The current state of affairs often requires judges to side with the rulemaking power of the administrative state even when “they feel it has made the wrong call on a regulation.” But a case currently before them could change that.
Retired U.S. Marine James Kisor, 75, challenged a lower court’s ruling that deferred to an interpretation by the Department of Veterans Affairs, or VA, of its regulations in denying his disability benefits arising from battle-related post-traumatic stress disorder (PTSD).
In his appeal, Kisor said the justices should get rid of Auer deference as courts are best equipped to resolve the meaning of regulations.
The Court is currently stacked with Justices who have an issue with excessive regulatory force. Agencies that accumulate power by issuing “vague or burdensome regulations” that they then “enforce…according to the policy preferences of unelected administrators.”
We agree that this is a problem.
The presumption is that by eliminating or paring back Auer deference courts would be better equipped to constrain that abuse. But what about judicial activism?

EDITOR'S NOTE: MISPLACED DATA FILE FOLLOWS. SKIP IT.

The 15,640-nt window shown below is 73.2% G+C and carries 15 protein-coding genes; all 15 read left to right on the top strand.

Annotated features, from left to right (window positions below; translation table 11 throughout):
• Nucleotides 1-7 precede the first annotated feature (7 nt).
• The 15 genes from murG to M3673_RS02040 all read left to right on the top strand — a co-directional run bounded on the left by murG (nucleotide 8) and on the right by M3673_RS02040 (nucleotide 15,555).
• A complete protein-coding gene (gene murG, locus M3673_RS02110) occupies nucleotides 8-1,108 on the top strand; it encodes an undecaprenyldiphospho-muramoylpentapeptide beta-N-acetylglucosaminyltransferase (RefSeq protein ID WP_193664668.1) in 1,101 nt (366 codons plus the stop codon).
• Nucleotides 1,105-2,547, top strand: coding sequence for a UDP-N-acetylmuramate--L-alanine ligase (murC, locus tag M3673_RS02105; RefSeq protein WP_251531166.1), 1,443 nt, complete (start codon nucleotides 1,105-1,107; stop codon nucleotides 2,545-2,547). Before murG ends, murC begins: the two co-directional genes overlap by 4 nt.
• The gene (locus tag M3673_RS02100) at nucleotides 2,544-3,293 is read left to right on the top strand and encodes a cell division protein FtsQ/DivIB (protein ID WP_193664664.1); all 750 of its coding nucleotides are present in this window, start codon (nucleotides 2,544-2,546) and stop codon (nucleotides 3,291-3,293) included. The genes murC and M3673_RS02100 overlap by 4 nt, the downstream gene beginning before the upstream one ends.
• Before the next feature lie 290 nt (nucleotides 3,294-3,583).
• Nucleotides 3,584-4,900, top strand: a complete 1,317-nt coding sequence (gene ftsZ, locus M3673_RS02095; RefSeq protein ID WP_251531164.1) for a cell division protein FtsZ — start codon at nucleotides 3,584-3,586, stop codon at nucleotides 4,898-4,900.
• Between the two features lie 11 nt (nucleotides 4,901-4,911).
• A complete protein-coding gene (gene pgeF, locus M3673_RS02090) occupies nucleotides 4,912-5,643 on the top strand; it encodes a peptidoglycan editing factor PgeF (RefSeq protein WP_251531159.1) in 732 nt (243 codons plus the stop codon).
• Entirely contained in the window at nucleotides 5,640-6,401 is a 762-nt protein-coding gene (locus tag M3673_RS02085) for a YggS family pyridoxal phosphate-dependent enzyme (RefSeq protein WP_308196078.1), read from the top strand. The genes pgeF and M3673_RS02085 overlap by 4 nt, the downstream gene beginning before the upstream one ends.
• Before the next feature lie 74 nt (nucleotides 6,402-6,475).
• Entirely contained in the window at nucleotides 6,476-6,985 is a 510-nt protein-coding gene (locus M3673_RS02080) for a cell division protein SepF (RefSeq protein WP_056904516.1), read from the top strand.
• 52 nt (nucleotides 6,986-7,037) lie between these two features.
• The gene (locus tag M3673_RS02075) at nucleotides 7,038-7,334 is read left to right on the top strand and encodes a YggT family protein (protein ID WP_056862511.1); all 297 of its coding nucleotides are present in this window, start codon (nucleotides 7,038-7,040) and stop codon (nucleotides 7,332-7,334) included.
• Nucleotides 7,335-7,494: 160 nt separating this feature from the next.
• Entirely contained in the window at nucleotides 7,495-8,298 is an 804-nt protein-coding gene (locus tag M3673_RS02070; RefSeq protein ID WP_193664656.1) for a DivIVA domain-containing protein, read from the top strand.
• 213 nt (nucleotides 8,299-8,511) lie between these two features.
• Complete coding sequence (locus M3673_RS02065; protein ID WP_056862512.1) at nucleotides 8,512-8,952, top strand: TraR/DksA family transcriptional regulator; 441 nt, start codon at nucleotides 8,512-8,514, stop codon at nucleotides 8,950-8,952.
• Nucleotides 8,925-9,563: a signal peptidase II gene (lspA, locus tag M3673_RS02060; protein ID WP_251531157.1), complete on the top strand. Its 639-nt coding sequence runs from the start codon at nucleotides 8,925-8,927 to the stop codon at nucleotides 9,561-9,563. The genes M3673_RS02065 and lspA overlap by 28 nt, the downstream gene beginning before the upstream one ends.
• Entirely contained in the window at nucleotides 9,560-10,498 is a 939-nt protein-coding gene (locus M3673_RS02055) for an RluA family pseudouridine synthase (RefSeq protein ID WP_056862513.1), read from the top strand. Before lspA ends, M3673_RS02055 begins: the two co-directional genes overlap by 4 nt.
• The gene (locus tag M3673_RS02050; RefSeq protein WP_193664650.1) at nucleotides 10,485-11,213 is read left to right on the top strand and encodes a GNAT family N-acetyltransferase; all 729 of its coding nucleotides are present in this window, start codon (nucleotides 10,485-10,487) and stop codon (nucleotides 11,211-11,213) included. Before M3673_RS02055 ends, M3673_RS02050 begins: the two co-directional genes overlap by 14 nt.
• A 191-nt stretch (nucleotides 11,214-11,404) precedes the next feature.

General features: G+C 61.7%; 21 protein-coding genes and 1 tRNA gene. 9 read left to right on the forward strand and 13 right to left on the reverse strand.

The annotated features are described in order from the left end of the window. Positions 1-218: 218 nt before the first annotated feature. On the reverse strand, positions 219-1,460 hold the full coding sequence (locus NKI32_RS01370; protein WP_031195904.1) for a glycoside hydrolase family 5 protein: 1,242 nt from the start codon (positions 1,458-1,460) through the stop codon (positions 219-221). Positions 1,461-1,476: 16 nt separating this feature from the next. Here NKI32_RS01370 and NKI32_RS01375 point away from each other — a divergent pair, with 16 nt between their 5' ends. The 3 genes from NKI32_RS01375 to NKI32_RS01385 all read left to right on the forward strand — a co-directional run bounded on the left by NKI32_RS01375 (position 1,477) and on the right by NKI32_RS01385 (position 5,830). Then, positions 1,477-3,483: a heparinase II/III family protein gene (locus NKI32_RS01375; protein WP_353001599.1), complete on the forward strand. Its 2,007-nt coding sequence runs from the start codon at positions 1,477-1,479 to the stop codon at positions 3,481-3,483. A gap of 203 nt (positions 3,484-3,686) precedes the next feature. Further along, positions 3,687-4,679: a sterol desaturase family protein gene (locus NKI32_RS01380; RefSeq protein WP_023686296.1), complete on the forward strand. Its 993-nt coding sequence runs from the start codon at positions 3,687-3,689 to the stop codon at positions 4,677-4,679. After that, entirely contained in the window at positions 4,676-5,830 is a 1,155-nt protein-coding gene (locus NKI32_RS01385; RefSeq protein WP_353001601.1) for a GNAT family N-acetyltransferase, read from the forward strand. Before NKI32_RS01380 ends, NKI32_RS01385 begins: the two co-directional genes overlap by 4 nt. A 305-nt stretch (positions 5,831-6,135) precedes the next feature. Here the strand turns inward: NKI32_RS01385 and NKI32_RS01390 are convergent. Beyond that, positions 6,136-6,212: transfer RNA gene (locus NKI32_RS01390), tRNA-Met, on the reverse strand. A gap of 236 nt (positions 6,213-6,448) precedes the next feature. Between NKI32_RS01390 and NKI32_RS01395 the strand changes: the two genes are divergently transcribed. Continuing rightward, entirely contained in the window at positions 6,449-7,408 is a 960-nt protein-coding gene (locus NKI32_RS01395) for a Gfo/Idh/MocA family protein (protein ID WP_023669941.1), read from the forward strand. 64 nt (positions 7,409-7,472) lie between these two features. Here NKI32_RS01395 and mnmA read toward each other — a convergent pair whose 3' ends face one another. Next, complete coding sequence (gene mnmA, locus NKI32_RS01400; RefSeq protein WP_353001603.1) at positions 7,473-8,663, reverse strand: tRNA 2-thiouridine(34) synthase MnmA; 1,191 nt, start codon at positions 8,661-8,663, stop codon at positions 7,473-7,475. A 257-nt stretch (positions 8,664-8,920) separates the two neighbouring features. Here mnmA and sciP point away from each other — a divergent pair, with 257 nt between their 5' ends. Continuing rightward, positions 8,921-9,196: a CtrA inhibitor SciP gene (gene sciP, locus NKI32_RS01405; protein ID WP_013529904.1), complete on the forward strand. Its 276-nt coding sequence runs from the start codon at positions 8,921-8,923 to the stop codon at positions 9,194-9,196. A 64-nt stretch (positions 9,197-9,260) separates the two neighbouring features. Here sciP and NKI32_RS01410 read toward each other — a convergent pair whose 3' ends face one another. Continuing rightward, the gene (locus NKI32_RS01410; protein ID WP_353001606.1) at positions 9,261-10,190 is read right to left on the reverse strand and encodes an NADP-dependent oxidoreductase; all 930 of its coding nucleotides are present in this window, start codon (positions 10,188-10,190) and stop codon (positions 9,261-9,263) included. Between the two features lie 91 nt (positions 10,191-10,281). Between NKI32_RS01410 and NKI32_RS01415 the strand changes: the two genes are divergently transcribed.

While it appears as if the Trump Administration is doing a better job (than any President in modern history) of nominating judges more interested in interpreting law than making it, judges are people too. What’s to prevent them from crafting burdensome opinions that result in excessive regulatory force?
Is that the lesser of two evils?
At present unelected bureaucrats create rules then enforce them. Congress ceded that power deliberately. The Constitution at least empowers unelected judges to rein in excessive use of regulatory force by the other branches. And while it is not the perfect solution, there isn’t one.
Human nature makes perfect government impossible. We can only hope for the best worst scenario, and less administrative power is a step in the right direction.
A Constitutionally retrained government would put rulemaking back in the hands of Congress. If neither Congress nor bureaucrats are willing to do that, perhaps judges must. With the understanding that Congress must keep an eye on judges and reign them in when needed.